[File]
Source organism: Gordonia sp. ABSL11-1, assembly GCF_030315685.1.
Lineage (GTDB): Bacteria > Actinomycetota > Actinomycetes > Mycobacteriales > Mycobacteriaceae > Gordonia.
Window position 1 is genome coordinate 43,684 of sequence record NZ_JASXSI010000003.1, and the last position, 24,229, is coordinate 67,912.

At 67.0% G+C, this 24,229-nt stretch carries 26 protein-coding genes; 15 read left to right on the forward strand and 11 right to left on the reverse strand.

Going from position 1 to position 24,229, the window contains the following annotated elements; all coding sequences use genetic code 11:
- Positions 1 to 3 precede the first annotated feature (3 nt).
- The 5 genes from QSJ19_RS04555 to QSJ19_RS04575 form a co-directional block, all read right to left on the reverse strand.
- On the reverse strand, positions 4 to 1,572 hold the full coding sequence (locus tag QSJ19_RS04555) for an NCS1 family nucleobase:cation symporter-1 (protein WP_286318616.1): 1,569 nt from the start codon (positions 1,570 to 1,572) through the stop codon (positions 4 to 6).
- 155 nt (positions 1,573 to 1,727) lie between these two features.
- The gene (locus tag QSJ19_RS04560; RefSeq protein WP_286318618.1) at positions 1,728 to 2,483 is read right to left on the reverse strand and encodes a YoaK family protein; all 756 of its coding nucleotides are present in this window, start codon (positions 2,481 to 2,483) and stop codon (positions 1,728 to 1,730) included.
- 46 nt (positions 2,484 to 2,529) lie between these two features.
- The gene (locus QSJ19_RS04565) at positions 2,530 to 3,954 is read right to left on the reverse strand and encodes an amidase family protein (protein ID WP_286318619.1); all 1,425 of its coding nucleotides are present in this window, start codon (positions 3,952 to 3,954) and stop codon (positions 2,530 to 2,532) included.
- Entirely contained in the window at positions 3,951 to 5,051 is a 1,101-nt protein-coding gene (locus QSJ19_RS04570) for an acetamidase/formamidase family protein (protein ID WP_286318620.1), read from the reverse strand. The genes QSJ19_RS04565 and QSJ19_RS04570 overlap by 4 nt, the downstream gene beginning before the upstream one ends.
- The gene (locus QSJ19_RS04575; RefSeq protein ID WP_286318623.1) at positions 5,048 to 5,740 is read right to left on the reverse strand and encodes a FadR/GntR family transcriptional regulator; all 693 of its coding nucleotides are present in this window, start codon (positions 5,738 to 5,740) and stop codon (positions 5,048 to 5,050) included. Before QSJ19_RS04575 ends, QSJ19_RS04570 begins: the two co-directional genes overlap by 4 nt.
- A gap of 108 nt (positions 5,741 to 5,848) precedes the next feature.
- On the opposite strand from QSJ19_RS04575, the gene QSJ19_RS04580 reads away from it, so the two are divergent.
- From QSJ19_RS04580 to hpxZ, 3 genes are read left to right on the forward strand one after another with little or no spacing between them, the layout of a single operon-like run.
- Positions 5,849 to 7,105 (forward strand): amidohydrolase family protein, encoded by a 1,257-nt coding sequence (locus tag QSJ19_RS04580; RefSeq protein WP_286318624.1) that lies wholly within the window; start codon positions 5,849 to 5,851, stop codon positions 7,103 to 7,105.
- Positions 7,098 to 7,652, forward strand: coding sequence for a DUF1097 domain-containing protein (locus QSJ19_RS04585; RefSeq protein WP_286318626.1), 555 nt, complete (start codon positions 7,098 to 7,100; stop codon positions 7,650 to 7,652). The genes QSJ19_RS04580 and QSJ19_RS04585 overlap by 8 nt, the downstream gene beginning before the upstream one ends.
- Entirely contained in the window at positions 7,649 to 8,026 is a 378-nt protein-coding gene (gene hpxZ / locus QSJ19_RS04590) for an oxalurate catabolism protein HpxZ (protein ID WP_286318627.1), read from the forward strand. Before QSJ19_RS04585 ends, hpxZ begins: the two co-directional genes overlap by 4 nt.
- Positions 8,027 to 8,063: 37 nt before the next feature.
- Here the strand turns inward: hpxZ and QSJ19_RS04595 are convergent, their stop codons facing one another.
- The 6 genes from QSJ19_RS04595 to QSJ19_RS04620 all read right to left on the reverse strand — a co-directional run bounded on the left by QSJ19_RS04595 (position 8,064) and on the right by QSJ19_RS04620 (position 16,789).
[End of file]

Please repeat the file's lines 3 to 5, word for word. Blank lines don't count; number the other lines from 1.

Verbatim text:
Window position 1 is genome coordinate 43,684 of sequence record NZ_JASXSI010000003.1, and the last position, 24,229, is coordinate 67,912.

At 67.0% G+C, this 24,229-nt stretch carries 26 protein-coding genes; 15 read left to right on the forward strand and 11 right to left on the reverse strand.

Going from position 1 to position 24,229, the window contains the following annotated elements; all coding sequences use genetic code 11: